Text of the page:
Our family saves a fortune just by shopping at Aldi, a discount grocery store that’s becoming more common across the nation. We used to do most of our shopping at a local chain but realized we saved a couple hundred bucks a month just by buying what we can at Aldi.

Chances are you’ve got some cheaper grocery options local to you. For instance, ethnic stores can be a fabulous place to pick up exotic spices and basics like rice and pasta on the cheap. Or you may find that a wholesale store membership saves your family a ton on food staples. Plus, you can use reward credit cards while shopping to earn even more deals. (Before applying, remember that most reward cards require a decent credit score — you can check two of yours for free with Credit.com.)

4. Create a Bank of Easy-Fix Meals

If your family is anything like mine, quick to prepare weeknight meals are a necessity. Without them, you fall back on going out to eat. Pinterest is a great place to find recipes for quick and easy meals that rely on whole, healthy ingredients.

Start trying out these types of meals. If you find a hit, keep the recipe close by. Try to find at least a few of these recipes that use ingredients you tend to keep around.

5. Do Some Freezer Cooking

When you find a great sale on expensive ingredients, pick up extra. Then, double up on your recipe, and put half in the freezer. This is a win-win. You get to save on groceries, and you have a meal ready to go for a busy evening!

For instance, if you find a great deal on ground beef, buy enough to make two lasagnas. Make them both at the same time, and pop one in the freezer. If you get into this habit, you could suddenly find yourself spending less on expensive ingredients, and you’ll have a freezer full of delicious meals to choose from.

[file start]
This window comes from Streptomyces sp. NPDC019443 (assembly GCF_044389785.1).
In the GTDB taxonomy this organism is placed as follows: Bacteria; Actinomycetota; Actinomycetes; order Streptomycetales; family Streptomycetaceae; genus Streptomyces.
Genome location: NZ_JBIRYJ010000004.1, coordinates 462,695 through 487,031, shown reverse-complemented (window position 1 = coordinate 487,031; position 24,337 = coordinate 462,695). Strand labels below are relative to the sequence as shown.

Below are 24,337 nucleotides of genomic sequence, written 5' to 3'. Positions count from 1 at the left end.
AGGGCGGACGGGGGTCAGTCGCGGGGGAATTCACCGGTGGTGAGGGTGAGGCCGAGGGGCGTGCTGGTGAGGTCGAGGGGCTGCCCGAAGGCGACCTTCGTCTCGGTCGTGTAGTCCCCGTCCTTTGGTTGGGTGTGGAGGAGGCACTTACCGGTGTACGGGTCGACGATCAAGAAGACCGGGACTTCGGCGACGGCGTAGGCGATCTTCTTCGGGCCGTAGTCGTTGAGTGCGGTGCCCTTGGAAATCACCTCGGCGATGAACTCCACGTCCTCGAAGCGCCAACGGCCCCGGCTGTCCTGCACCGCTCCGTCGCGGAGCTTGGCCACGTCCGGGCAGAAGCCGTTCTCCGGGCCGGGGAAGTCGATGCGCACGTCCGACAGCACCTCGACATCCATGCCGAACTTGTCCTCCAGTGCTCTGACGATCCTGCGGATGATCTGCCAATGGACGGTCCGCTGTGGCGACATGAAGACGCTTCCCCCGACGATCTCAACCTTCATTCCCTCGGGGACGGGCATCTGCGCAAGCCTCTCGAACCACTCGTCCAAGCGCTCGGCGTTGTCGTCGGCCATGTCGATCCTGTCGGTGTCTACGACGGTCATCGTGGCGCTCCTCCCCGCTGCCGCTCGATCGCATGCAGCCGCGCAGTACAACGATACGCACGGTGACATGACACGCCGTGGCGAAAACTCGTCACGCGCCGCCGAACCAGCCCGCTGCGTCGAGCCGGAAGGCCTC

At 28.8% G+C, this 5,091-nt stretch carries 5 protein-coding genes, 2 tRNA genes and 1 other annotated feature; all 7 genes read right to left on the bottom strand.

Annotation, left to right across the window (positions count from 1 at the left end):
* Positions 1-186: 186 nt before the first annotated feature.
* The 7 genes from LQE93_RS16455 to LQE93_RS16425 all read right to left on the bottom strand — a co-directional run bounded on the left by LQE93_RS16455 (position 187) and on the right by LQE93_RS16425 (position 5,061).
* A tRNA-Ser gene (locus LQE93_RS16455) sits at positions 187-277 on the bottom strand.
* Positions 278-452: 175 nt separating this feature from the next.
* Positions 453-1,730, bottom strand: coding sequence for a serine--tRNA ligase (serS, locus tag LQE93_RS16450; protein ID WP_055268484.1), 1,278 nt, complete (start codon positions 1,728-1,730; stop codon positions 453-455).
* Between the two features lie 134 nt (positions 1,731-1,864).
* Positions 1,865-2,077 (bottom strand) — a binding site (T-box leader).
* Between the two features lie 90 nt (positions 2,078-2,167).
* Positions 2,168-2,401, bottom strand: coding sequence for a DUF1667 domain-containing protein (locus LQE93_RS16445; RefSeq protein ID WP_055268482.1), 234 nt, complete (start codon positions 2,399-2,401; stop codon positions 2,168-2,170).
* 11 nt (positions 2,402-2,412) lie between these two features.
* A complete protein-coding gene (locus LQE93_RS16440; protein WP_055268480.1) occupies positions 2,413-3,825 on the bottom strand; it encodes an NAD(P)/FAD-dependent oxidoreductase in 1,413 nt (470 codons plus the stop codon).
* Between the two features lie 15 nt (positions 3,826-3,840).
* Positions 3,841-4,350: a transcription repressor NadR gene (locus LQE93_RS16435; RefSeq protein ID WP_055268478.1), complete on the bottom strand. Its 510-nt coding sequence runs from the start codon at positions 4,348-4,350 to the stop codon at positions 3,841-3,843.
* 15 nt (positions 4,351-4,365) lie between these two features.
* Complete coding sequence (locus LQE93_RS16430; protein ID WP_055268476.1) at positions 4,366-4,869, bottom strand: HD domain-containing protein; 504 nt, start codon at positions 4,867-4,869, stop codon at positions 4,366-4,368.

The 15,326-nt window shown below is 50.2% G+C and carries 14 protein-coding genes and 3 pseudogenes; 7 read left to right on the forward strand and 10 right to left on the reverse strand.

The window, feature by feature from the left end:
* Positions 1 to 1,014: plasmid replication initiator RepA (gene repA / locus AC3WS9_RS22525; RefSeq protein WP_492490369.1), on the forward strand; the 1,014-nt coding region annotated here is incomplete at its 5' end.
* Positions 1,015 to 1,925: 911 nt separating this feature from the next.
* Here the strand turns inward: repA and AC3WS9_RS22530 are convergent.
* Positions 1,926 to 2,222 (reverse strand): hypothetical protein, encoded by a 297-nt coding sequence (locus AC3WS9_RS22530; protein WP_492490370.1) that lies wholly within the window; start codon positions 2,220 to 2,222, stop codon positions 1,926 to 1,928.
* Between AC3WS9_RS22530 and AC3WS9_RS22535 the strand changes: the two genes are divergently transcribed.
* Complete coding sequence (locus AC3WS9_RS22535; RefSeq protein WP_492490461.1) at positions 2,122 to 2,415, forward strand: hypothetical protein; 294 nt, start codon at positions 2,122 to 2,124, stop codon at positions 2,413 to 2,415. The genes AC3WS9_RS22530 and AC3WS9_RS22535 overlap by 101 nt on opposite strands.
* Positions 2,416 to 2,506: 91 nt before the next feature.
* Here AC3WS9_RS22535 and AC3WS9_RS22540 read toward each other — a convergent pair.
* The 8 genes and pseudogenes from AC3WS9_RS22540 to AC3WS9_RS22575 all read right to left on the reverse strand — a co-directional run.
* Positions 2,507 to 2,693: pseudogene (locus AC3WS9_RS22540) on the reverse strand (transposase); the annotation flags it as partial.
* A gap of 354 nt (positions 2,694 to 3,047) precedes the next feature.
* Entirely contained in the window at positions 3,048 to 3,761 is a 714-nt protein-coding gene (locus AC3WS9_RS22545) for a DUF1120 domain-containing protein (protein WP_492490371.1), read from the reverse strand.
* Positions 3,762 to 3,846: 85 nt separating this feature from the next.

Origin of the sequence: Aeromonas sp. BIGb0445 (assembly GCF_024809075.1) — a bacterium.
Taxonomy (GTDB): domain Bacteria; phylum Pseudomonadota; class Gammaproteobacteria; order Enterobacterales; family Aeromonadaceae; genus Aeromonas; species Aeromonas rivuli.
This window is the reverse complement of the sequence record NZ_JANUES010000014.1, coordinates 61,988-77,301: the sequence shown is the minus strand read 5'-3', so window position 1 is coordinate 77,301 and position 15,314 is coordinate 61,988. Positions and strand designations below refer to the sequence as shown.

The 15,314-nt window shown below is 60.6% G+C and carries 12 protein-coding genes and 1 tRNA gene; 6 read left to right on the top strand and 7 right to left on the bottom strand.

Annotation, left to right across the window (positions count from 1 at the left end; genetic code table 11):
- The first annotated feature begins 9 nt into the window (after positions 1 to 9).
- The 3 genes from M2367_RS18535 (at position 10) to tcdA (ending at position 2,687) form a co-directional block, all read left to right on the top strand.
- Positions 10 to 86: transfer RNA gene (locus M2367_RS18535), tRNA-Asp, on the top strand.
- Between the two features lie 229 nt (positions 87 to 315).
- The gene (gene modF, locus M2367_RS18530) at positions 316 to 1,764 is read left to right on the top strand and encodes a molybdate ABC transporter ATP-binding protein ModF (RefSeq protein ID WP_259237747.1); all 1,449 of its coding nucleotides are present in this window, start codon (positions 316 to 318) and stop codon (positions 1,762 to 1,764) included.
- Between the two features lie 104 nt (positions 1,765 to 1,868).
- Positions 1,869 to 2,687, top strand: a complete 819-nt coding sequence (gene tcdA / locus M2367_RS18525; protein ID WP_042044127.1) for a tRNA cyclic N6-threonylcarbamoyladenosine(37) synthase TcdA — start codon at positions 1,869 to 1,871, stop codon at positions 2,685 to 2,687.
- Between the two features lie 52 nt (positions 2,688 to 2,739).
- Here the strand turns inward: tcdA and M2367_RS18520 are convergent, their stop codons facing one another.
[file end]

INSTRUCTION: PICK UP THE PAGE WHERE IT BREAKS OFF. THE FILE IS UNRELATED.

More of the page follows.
6. Cut Back on Waste

How much of your grocery budget goes down the drain the form of wasted food? If you’re like most Americans, it’s a lot!

Start keeping a tally of the foods you throw away after they go bad. Keeping track for a month or two could reveal some interesting information. Maybe you’re over-ambitious when you buy fruits and veggies. You think your family will eat them, but you never get through them all. Or maybe you consistently throw away leftovers. It’s time to freeze those leftovers, pack them for lunch or make smaller servings of your recipes.

Cutting back on waste is an amazing way to save on groceries. Make a point to wait to grocery shop until the fridge is nearly empty. You’ll get more specific with your grocery shopping and more creative with your meal plans.

Even if you’re already saving on groceries, there’s usually room to save more. These tips will help you do just that.

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10 Tips for Doing Whole30 on a Budget

With proper planning, you can try the Whole30 diet and stick to your grocery budget.

If you’re just now starting on your New Year’s resolution to get healthy, you might find yourself considering the Whole30 program. The latest diet craze, which is meant to be a sort of physical reset button, requires you to cut out grains, sugars, alcohol, processed foods, legumes and dairy for a full 30 days. So basically you feast on meats, veggies, fruits, nuts and eggs.

Lots of people are jumping on the bandwagon, and not without reason. Changing your eating habits in this way can help you find trigger foods that cause you problems. And this kind of structured diet can set you on your way to a true long-term lifestyle change. (Of course, every person’s different and, if you have concerns about changing your diet, you might want to consult a professional before getting started.)

But there’s a big financial catch: The Whole30 diet can be expensive!

My husband and I have been doing a Whole30, and it’s definitely increased our grocery budget. On the one hand, this is fine. I’m OK with paying a little more for food that I know is better for my body. But I don’t want to pay a lot more, especially since we plan to stick with this style of eating for much longer than 30 days.